To read or to recite? This blog treats reading as normative for public performances of poetry among contemporary English-language poets, but for many in the spoken word community — to say nothing of poets in other cultures — recitation is much more highly prized. Spoken word performers sometimes say that if you don’t memorize a poem you can’t fully internalize it, and therefore can’t give it the kind of physical, whole-body expression that audiences best respond to. I’ve seen spoken word performers live, as well as on YouTube, and I have to say I’ve been extremely impressed by what they can do. Unlike some of my collaborators here at Voice Alpha, I do still feel there’s a place for dramatic delivery of poetry, though I think it’s a lot harder to pull off than a relaxed, natural reading.
But I’m not going to start memorizing my poems, for the simple reason that I suffer from what Harold Bloom dubbed the anxiety of influence — from myself. I worry about wearing such deep ruts in my imagination that going off-trail and exploring new terrain would prove increasingly difficult. Eventually, everything I wrote would begin to sound alike. Maybe that will happen anyway, but I don’t want to give it a boost.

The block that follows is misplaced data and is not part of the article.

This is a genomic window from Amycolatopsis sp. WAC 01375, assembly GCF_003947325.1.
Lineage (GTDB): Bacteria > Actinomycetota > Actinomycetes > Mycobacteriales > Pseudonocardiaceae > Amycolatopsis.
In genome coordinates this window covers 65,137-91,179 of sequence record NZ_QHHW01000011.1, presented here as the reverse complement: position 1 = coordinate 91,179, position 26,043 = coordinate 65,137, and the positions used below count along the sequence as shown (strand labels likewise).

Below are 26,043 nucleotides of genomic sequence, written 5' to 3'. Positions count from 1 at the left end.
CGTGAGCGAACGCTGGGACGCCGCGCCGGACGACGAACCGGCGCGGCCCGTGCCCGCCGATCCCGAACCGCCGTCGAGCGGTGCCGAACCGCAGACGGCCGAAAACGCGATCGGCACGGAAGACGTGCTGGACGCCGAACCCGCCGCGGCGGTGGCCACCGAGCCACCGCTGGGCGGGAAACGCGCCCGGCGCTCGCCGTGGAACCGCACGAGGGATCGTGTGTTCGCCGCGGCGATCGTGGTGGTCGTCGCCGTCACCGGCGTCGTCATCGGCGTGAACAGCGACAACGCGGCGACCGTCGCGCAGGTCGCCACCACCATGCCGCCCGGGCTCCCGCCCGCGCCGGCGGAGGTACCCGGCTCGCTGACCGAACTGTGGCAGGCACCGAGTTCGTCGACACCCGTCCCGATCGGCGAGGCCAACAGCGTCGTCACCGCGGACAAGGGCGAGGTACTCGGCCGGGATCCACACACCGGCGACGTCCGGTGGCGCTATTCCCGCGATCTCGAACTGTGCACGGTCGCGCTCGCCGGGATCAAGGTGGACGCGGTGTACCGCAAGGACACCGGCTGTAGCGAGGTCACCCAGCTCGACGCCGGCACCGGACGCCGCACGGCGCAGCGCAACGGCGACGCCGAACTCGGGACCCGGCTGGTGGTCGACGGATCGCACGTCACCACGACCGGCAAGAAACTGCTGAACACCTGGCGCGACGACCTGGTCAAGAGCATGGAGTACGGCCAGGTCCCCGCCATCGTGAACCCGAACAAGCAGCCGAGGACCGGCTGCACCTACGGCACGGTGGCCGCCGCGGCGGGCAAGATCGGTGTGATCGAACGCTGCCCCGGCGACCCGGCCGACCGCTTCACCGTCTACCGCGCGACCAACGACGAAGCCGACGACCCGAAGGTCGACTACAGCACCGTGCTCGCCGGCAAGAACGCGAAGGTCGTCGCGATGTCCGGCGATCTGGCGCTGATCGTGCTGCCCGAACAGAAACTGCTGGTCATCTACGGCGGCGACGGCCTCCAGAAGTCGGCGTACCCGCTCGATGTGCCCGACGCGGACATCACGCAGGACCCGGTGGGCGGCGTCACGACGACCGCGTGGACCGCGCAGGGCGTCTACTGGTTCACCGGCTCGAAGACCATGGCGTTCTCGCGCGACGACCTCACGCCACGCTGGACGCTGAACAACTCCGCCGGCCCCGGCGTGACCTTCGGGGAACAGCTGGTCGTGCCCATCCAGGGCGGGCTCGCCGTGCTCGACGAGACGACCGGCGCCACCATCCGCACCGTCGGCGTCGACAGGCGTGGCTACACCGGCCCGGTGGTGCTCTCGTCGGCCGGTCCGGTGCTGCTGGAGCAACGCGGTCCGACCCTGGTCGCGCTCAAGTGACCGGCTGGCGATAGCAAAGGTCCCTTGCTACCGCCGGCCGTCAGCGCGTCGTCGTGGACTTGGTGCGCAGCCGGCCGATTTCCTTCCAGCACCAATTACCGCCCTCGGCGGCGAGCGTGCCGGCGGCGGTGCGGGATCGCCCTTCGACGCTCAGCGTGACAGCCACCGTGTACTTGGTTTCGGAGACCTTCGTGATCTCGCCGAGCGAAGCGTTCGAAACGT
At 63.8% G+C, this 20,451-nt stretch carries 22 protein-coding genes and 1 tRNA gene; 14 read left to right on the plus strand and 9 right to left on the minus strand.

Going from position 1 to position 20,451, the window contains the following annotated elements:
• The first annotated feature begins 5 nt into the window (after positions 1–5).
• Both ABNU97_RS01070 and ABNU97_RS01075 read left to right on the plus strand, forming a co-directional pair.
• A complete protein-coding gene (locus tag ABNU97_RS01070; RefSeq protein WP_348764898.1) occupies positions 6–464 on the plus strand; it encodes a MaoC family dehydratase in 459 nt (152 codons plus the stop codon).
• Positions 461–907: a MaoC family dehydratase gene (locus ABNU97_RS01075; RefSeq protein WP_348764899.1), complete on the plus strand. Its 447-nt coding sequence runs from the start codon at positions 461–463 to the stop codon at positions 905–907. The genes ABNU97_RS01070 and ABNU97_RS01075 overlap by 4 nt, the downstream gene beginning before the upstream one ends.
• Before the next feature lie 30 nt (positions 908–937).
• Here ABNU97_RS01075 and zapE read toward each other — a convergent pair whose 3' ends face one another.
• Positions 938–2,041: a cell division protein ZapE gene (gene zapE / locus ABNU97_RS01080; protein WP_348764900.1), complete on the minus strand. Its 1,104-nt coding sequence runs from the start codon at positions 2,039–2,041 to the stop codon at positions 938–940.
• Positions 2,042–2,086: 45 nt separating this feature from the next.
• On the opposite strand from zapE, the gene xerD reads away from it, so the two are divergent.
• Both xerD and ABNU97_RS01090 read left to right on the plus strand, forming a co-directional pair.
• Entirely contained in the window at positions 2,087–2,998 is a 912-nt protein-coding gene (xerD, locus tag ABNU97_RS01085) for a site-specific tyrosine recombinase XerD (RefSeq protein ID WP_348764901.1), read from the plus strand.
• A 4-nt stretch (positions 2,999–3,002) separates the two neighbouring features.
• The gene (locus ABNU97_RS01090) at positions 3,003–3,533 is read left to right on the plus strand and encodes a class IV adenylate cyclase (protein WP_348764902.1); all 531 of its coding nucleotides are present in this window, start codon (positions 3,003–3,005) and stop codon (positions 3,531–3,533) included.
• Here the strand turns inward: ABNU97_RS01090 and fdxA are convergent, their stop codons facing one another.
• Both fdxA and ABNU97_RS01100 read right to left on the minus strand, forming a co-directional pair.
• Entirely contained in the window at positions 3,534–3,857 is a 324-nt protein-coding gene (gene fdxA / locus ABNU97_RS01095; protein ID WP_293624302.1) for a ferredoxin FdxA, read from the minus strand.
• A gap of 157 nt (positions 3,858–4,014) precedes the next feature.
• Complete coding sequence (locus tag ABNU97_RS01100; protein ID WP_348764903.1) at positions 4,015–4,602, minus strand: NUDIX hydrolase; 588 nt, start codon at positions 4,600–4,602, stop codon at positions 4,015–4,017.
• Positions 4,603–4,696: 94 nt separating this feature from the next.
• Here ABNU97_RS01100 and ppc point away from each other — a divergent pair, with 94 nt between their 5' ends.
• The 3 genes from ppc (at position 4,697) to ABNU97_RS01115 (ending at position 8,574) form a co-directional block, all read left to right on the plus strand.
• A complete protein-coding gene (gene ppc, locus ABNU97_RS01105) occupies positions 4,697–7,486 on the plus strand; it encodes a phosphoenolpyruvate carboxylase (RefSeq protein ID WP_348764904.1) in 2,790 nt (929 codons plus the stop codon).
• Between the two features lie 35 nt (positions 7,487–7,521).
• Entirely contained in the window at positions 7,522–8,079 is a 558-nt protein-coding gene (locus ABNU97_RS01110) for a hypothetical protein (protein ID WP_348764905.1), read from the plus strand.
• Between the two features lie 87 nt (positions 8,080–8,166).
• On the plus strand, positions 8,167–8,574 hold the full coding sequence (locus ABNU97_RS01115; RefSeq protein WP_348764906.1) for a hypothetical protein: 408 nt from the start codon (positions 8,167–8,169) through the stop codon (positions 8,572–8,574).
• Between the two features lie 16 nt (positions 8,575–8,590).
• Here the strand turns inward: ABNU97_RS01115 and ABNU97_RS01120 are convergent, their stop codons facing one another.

Fundamentally, my poems are made to be read. A lot of spoken word is created first and foremost as oral texts, and the focus on communicating with a live audience does sometimes (often?) militate against the kind of ambiguity and allusive subtlety I prize in poetry. I wonder how much we more cerebral, page-oriented poets can really learn from our spoken word brethren. It seems to me we have rather different expectations of our audiences, to begin with. People at traditional poetry readings have to enjoy being to some extent lost, for example, since there’s so much you can’t get out of a poem just hearing it for the first time.
I want to emphasize that I am not trying to suggest rules for anyone else here; I’m speaking purely for myself. For example, I’m a pretty self-confident public speaker and rarely experience any kind of stage fright, so I don’t need the help in avoiding stumbles that memorizing might provide. I really admire people with good memories, but alas, I’m not one of them, and every time I write I have to struggle to make sure I’m not committing unconscious plagiarism. I don’t need any more ready-made phrases in my head!
I’d love to hear from people with contrary experiences and impressions. It seems to me there’s a strong possibility that I am quite wrong about all this.